Mark welcomes £3.4m for new school places in Warwickshire


Rugby MP Mark Pawsey has welcomed the news that the Government has announced an extra £2.35 billion to create more school places. This is in addition to the £5 billion that is already being spent in this parliament. This means that between 2014 and 2017 schools in Warwickshire will receive £3,465,289. This is part of the Government’s long-term plan to give every young person the opportunity to fulfil their potential.

It is the first time that councils have had 3-year allocations of funding to spend on school places, so Warwickshire County Council can plan ahead and ensure every child has a school place. This Government has already created 260,000 new school places and this announcement means thousands more are on the way.

Mark commented:

“When the last Government was in power it ignored the fact that this country needed thousands more school places in the coming years, and did nothing to prepare. It is great news for young people in Rugby that this Government has found billions of pounds of extra funding to ensure every child has a place at school so that they can fulfil their potential.”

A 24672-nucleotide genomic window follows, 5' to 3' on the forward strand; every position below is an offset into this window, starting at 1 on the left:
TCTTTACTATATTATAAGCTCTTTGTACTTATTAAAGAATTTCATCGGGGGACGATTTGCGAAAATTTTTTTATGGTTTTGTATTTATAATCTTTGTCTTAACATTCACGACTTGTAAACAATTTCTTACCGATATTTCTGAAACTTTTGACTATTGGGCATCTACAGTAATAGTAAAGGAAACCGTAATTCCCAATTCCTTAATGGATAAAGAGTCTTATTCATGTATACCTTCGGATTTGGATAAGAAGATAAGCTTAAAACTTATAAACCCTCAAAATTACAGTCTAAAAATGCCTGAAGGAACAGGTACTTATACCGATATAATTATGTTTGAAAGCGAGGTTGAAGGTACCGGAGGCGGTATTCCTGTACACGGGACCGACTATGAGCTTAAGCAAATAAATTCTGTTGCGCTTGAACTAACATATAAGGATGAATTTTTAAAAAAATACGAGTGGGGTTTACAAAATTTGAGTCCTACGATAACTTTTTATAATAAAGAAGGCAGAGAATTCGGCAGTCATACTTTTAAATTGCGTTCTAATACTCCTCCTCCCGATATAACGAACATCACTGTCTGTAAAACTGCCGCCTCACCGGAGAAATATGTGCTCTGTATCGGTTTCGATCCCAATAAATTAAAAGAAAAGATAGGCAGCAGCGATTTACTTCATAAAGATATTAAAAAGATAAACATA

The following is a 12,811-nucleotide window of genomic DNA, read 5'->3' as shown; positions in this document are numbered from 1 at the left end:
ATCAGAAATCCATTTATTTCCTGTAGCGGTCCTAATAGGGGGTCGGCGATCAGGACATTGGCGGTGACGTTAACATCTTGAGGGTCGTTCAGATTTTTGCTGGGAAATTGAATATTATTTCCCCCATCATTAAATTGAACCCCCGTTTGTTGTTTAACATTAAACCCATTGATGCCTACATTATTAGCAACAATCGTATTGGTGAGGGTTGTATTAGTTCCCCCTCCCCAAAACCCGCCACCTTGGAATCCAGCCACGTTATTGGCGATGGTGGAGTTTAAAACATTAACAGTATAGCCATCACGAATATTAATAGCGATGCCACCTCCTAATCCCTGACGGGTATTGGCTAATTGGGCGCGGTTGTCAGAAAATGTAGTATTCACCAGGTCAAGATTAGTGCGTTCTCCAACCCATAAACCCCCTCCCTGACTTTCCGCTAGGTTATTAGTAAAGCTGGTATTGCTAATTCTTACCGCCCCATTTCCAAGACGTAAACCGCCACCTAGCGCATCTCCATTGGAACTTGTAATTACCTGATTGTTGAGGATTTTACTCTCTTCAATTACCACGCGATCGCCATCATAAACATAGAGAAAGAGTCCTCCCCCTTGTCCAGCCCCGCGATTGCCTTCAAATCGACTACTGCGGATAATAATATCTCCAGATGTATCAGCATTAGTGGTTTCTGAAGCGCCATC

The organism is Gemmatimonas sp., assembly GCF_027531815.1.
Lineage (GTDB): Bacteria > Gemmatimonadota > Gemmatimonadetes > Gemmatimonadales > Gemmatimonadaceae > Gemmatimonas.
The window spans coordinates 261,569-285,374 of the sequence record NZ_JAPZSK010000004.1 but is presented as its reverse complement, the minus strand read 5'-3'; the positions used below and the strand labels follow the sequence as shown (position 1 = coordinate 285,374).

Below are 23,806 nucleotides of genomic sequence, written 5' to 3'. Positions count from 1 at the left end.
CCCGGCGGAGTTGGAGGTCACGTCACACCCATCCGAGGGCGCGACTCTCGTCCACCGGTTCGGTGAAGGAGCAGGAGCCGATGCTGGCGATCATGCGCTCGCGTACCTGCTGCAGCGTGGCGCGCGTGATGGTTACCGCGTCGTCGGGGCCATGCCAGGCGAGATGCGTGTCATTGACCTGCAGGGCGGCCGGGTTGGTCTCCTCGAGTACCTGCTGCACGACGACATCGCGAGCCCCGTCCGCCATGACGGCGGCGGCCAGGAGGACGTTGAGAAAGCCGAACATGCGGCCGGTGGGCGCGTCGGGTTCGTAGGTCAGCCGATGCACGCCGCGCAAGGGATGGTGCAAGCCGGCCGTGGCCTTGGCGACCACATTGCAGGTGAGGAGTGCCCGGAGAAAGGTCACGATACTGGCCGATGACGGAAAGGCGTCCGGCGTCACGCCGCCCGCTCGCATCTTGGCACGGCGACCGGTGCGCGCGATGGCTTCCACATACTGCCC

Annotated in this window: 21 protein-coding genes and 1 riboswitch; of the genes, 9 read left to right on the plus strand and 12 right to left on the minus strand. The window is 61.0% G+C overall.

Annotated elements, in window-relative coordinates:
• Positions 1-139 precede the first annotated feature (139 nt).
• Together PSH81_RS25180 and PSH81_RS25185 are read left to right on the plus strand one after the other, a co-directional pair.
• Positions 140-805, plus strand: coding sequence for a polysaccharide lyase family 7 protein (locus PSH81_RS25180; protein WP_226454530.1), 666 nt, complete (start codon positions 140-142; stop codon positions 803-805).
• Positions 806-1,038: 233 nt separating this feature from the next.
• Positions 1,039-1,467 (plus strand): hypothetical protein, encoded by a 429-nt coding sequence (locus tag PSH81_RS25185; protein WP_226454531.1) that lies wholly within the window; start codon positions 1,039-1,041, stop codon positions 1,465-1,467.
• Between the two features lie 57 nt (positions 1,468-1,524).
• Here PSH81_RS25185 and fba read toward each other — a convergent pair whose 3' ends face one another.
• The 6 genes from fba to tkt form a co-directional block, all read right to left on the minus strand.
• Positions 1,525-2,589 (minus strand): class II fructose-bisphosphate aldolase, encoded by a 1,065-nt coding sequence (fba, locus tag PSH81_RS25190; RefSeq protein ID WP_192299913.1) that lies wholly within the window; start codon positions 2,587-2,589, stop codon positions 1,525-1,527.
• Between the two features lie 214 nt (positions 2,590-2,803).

Mark continued:

“Rugby has a very positive attitude to housing development and as more homes are built for hardworking local people more school places are needed. With this additional funding this Government is ensuring that our children have places at their local schools.”

Education Secretary Michael Gove said:

‘Labour were warned repeatedly that they hadn’t done enough to plan for a growing population – and once more it’s been left to the Coalition Government to clean up the mess.”




• Michael Gove announces over £2 billion for more school places. On 19 December 2012 the Education Secretary announced £2.35 billion to create more school places up to 2017 (Department for Education, 19 December 2013, link).


Labour’s record – cutting 200,000 primary places,  cutting funding for extra primary places, and failing to control immigration


• Labour cut 200,000 primary places in the middle of a baby boom. The National Audit Office found: ‘the number of primary places fell by almost 207,000 (5 per cent) between 2003/04 and 2009/10. The challenge now is making sure there are sufficient places’. Labour cut places despite the fact that ‘between 2001 and 2011, the population of England and Wales showed the largest ten-year growth since the census began in 1801’ (National Audit Office, Capital funding for new school places, 15 March 2013, link).


• Labour cut funding for extra school places by a quarter. Between 2004 and 2009, Labour cut annual funding for new school places by £150 million, or 26 per cent. Funding fell from a peak of £566 million in 2004-05 to £419 million in 2009-10 (Hansard, 11 July 2011, Col. 96W, link).